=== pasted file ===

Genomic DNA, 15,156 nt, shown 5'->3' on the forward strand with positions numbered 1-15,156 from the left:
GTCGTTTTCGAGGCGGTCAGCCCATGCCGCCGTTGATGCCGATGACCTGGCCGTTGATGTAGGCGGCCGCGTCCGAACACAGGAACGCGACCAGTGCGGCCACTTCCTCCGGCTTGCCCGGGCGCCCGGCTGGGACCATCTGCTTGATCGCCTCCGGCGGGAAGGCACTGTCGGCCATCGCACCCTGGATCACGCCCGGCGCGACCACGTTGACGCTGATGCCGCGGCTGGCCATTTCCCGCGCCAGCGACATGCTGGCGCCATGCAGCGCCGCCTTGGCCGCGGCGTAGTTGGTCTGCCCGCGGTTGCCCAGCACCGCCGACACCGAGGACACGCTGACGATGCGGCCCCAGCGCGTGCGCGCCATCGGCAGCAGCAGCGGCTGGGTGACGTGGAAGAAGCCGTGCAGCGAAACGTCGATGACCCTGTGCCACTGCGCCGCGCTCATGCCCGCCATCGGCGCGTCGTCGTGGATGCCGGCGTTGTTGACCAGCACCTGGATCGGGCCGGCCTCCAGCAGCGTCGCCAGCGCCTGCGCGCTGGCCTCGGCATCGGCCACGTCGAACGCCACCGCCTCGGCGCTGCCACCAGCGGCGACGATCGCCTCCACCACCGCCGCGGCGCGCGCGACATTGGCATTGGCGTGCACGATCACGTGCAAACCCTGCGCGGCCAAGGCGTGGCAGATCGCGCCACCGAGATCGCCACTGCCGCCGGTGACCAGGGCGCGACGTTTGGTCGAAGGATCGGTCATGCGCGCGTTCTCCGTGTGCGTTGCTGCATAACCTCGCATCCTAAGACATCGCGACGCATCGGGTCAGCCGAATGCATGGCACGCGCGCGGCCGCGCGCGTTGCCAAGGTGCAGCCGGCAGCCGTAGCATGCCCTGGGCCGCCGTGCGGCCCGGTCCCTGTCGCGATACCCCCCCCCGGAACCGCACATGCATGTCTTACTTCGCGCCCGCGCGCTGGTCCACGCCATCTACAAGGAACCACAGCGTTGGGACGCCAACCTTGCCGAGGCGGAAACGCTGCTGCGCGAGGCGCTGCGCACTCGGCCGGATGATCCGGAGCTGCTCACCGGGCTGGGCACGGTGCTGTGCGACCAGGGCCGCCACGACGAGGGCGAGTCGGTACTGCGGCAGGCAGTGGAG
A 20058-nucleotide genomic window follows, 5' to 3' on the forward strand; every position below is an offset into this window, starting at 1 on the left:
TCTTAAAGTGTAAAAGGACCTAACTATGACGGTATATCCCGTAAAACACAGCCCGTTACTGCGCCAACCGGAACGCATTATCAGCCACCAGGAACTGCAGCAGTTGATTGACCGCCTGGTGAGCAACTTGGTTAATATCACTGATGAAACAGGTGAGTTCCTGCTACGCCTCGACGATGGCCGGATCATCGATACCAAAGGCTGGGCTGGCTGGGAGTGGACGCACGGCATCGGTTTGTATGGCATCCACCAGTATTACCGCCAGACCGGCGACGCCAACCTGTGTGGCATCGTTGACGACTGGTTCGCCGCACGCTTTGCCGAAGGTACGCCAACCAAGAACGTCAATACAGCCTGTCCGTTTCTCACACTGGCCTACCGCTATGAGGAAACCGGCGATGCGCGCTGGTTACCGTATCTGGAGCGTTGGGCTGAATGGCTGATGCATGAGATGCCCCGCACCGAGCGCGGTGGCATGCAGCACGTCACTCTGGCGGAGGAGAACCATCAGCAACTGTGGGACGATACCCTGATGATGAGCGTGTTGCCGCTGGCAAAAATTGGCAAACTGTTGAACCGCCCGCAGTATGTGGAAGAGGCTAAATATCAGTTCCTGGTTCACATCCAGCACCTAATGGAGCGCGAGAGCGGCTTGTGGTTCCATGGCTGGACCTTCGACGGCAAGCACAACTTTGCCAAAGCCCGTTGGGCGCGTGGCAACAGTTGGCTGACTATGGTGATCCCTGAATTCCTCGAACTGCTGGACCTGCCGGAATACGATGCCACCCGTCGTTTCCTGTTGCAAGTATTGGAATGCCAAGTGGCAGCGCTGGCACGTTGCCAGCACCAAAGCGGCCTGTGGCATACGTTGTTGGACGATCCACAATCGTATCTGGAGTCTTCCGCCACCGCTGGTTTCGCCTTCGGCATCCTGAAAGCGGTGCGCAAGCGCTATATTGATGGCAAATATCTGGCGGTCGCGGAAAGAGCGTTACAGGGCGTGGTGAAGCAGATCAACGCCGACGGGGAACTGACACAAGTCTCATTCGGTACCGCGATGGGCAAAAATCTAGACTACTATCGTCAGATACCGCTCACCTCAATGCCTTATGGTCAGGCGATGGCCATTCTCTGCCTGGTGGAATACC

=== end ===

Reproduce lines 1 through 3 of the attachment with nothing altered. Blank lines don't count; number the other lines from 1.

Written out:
Genomic DNA, 15,156 nt, shown 5'->3' on the forward strand with positions numbered 1-15,156 from the left:
GTCGTTTTCGAGGCGGTCAGCCCATGCCGCCGTTGATGCCGATGACCTGGCCGTTGATGTAGGCGGCCGCGTCCGAACACAGGAACGCGACCAGTGCGGCCACTTCCTCCGGCTTGCCCGGGCGCCCGGCTGGGACCATCTGCTTGATCGCCTCCGGCGGGAAGGCACTGTCGGCCATCGCACCCTGGATCACGCCCGGCGCGACCACGTTGACGCTGATGCCGCGGCTGGCCATTTCCCGCGCCAGCGACATGCTGGCGCCATGCAGCGCCGCCTTGGCCGCGGCGTAGTTGGTCTGCCCGCGGTTGCCCAGCACCGCCGACACCGAGGACACGCTGACGATGCGGCCCCAGCGCGTGCGCGCCATCGGCAGCAGCAGCGGCTGGGTGACGTGGAAGAAGCCGTGCAGCGAAACGTCGATGACCCTGTGCCACTGCGCCGCGCTCATGCCCGCCATCGGCGCGTCGTCGTGGATGCCGGCGTTGTTGACCAGCACCTGGATCGGGCCGGCCTCCAGCAGCGTCGCCAGCGCCTGCGCGCTGGCCTCGGCATCGGCCACGTCGAACGCCACCGCCTCGGCGCTGCCACCAGCGGCGACGATCGCCTCCACCACCGCCGCGGCGCGCGCGACATTGGCATTGGCGTGCACGATCACGTGCAAACCCTGCGCGGCCAAGGCGTGGCAGATCGCGCCACCGAGATCGCCACTGCCGCCGGTGACCAGGGCGCGACGTTTGGTCGAAGGATCGGTCATGCGCGCGTTCTCCGTGTGCGTTGCTGCATAACCTCGCATCCTAAGACATCGCGACGCATCGGGTCAGCCGAATGCATGGCACGCGCGCGGCCGCGCGCGTTGCCAAGGTGCAGCCGGCAGCCGTAGCATGCCCTGGGCCGCCGTGCGGCCCGGTCCCTGTCGCGATACCCCCCCCCGGAACCGCACATGCATGTCTTACTTCGCGCCCGCGCGCTGGTCCACGCCATCTACAAGGAACCACAGCGTTGGGACGCCAACCTTGCCGAGGCGGAAACGCTGCTGCGCGAGGCGCTGCGCACTCGGCCGGATGATCCGGAGCTGCTCACCGGGCTGGGCACGGTGCTGTGCGACCAGGGCCGCCACGACGAGGGCGAGTCGGTACTGCGGCAGGCAGTGGAG
A 20058-nucleotide genomic window follows, 5' to 3' on the forward strand; every position below is an offset into this window, starting at 1 on the left: